Chuck's Q Blog

Icon

Just another ICM blog

Getting to know me — again

Didn’t get any use out of this blog last semester, but it looks like it will be a key component for at least one class this summer (506DE), so try to ignore the earlier posts and we’ll start over again with a little biographical information.

I think I’m what they call a late bloomer. It may take me a while to get up to speed, but when I do, I make up for lost time.

It took me a long time to finish my undergraduate degree. Longer to work my way into a job at a major newspaper. Longer still to find the right girl and settle down. And now, at 50, I’m anxiously awaiting the birth of my first children — twin boys, expected to arrive inside the next six weeks. (Stay tuned for pictures.) Read the rest of this entry »

Writing sample for 506DE

Reprinted from Dispatch.com. It’s older than I thought, but I still like it:

Video-game Review | Fallout 3

Survival poses challenges aplenty

Tuesday, November 4, 2008 3:00 AM

By Chuck Nelson
THE COLUMBUS DISPATCH

Wake up and smell the radiation, America: Fallout 3 has arrived.

Bethesda Softworks has knocked another title out of the park. By taking the elements of the classic Fallout games and draping them over the framework that runs the world of Oblivion, Bethesda has created a post-apocalyptic sandbox full of challenges and adventures that should be on every top-10 list this year.

The game is set in Washington in 2277 — 200 years after a nuclear war struck the United States and 30 years after Fallout 2 took place. Generations have lived and died in the controlled environment of the underground fallout vaults, never venturing outside.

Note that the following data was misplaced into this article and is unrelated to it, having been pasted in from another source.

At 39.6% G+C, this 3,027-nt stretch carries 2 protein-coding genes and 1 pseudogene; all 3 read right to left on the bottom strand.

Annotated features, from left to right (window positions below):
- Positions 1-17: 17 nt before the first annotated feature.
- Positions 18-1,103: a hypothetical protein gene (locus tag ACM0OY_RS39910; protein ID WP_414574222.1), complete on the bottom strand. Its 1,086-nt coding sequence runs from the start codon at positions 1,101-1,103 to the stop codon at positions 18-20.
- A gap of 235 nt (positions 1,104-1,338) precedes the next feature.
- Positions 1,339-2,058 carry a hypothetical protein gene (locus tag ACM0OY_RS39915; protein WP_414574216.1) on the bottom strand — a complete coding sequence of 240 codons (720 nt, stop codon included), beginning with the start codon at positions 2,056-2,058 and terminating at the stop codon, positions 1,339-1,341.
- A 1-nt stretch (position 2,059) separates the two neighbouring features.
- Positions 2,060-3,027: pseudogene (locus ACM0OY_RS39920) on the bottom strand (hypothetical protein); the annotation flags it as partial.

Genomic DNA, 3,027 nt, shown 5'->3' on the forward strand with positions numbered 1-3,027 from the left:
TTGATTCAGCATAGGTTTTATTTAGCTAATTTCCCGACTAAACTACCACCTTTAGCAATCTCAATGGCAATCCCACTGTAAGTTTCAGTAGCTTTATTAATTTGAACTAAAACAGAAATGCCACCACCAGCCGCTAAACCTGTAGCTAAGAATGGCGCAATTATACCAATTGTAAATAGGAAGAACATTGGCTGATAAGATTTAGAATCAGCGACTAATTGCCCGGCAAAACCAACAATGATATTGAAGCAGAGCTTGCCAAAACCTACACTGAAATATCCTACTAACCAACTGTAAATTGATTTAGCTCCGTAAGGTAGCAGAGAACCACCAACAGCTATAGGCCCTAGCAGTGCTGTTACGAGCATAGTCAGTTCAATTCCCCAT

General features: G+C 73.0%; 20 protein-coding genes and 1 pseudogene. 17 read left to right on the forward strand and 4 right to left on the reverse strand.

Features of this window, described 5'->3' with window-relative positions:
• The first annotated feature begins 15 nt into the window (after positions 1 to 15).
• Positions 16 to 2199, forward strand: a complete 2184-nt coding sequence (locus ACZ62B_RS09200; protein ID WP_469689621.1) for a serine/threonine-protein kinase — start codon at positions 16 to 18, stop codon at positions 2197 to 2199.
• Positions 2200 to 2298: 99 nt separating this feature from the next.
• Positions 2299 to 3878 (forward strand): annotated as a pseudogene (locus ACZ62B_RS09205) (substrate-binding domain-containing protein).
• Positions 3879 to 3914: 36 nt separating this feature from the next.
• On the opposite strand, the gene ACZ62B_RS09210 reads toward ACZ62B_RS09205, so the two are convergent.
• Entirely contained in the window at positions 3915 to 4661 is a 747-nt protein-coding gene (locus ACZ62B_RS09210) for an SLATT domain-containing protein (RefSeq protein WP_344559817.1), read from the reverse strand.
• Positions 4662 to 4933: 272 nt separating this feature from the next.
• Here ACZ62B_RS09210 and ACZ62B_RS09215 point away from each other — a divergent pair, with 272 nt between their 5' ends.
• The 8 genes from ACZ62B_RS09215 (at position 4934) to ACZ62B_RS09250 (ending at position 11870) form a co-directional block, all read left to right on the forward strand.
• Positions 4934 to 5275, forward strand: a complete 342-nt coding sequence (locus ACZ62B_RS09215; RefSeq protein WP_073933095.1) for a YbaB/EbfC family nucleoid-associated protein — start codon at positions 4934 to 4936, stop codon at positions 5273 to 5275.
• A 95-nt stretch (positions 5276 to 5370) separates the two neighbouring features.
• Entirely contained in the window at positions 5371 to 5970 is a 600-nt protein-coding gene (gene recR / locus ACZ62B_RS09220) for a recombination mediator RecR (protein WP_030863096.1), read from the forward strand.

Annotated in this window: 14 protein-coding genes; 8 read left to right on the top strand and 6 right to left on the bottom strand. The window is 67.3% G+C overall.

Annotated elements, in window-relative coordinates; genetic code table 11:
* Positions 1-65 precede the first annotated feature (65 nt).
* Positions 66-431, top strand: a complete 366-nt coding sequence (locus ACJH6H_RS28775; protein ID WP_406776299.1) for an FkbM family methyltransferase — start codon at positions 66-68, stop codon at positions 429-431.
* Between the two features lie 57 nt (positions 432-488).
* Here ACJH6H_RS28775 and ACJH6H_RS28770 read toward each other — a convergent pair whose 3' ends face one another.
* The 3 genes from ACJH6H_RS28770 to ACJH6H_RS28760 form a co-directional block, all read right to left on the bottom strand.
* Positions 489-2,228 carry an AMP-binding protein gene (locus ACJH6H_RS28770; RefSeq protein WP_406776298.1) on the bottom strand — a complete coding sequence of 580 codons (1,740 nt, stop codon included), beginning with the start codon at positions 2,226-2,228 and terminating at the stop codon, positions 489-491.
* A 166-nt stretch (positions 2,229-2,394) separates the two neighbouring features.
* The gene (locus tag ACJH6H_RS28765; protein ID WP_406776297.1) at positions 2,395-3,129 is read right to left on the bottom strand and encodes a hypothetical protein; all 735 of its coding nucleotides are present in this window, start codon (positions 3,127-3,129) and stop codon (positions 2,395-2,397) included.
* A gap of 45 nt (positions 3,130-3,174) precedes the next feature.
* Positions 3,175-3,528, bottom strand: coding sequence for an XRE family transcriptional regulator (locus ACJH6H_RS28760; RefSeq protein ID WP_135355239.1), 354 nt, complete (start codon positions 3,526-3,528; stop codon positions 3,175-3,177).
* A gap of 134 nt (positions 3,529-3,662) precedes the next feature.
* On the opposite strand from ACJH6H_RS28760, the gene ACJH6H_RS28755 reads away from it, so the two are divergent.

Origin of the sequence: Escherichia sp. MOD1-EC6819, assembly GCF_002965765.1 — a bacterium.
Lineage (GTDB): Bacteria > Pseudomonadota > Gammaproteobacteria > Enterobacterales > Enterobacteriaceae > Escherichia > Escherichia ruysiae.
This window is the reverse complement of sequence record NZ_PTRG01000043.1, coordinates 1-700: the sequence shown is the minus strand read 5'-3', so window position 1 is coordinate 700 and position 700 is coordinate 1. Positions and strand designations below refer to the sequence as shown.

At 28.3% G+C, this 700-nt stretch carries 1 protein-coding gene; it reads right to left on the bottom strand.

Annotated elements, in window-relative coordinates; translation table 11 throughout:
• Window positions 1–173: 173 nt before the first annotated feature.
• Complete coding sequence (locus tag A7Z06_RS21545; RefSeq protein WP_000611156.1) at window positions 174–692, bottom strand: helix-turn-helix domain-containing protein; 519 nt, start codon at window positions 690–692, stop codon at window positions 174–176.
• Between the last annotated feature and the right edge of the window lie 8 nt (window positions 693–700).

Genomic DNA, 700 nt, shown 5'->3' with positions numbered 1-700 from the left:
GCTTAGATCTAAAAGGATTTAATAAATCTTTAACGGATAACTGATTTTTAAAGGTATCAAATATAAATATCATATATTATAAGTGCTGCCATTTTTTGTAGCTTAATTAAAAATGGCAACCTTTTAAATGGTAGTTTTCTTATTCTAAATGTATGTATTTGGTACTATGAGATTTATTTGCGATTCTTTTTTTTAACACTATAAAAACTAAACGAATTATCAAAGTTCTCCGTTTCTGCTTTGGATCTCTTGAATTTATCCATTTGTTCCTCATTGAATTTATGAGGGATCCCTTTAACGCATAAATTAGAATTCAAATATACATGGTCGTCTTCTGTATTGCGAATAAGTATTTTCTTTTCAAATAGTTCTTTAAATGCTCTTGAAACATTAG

Players witness the birth of their character and learn the game controls through a series of events as their avatar matures. When an incident threatens their lives, it’s off to the Wastelands to start the real adventures.

While Fallout 3 is years away from the worlds created in Oblivion, players who enjoyed that game will have no trouble picking up the control schemes of the new title.

Players roam the vast areas of the game map to complete quests. Along the way, they’ll look for food, medicine and weapons. Key characters will provide information, food, lodging and medical skills. Many will invite gamers to complete tasks for them that advance their story.

There are few, if any, flaws in this game. The graphics are impressive — including the ruins of the capital. The game also takes full advantage of campy art reminiscent of the Cold War culture of the 1950s.

The only complaint might be the use of some salty language that seems gratuitous at times. But expecting the inhabitants of the brutal world of the Wastelands to be gentle is probably unrealistic.

While fighting has its place, it’s the quests that will occupy much of players’ time. If they are as plentiful and engaging as they were in Oblivion, Fallout 3 will provide hours of play.

And, as with Oblivion, it’s probably safe to expect expansion opportunities.

Twitter